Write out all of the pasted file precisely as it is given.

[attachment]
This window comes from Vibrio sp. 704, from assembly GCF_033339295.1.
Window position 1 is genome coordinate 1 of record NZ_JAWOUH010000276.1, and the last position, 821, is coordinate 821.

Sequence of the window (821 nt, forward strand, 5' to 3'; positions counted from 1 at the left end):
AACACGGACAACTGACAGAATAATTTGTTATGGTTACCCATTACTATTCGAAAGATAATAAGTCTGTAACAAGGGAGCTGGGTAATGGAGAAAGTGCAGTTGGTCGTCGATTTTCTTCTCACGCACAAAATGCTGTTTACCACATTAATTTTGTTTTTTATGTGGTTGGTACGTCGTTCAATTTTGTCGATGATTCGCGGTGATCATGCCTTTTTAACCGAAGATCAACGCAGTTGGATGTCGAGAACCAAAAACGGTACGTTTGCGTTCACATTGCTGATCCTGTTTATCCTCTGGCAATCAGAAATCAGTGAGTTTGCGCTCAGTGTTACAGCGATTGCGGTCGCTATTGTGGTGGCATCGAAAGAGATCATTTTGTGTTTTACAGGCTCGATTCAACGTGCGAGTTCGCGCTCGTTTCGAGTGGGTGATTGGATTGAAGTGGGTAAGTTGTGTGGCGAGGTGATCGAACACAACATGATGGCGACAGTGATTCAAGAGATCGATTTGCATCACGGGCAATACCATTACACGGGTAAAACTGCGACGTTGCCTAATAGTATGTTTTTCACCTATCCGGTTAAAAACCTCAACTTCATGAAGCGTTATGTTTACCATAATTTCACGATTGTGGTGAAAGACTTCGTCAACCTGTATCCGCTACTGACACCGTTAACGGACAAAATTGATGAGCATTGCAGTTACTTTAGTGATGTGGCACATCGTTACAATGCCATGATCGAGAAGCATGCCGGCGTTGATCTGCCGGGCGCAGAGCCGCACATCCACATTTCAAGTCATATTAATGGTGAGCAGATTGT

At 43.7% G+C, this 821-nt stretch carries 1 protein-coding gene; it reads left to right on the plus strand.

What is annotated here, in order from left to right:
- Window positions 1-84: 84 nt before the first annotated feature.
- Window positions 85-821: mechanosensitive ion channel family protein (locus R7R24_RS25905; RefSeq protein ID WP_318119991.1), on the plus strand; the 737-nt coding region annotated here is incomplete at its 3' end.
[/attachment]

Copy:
This window comes from Vibrio sp. 704, from assembly GCF_033339295.1.
Window position 1 is genome coordinate 1 of record NZ_JAWOUH010000276.1, and the last position, 821, is coordinate 821.

Sequence of the window (821 nt, forward strand, 5' to 3'; positions counted from 1 at the left end):
AACACGGACAACTGACAGAATAATTTGTTATGGTTACCCATTACTATTCGAAAGATAATAAGTCTGTAACAAGGGAGCTGGGTAATGGAGAAAGTGCAGTTGGTCGTCGATTTTCTTCTCACGCACAAAATGCTGTTTACCACATTAATTTTGTTTTTTATGTGGTTGGTACGTCGTTCAATTTTGTCGATGATTCGCGGTGATCATGCCTTTTTAACCGAAGATCAACGCAGTTGGATGTCGAGAACCAAAAACGGTACGTTTGCGTTCACATTGCTGATCCTGTTTATCCTCTGGCAATCAGAAATCAGTGAGTTTGCGCTCAGTGTTACAGCGATTGCGGTCGCTATTGTGGTGGCATCGAAAGAGATCATTTTGTGTTTTACAGGCTCGATTCAACGTGCGAGTTCGCGCTCGTTTCGAGTGGGTGATTGGATTGAAGTGGGTAAGTTGTGTGGCGAGGTGATCGAACACAACATGATGGCGACAGTGATTCAAGAGATCGATTTGCATCACGGGCAATACCATTACACGGGTAAAACTGCGACGTTGCCTAATAGTATGTTTTTCACCTATCCGGTTAAAAACCTCAACTTCATGAAGCGTTATGTTTACCATAATTTCACGATTGTGGTGAAAGACTTCGTCAACCTGTATCCGCTACTGACACCGTTAACGGACAAAATTGATGAGCATTGCAGTTACTTTAGTGATGTGGCACATCGTTACAATGCCATGATCGAGAAGCATGCCGGCGTTGATCTGCCGGGCGCAGAGCCGCACATCCACATTTCAAGTCATATTAATGGTGAGCAGATTGT

At 43.7% G+C, this 821-nt stretch carries 1 protein-coding gene; it reads left to right on the plus strand.

What is annotated here, in order from left to right:
- Window positions 1-84: 84 nt before the first annotated feature.
- Window positions 85-821: mechanosensitive ion channel family protein (locus R7R24_RS25905; RefSeq protein ID WP_318119991.1), on the plus strand; the 737-nt coding region annotated here is incomplete at its 3' end.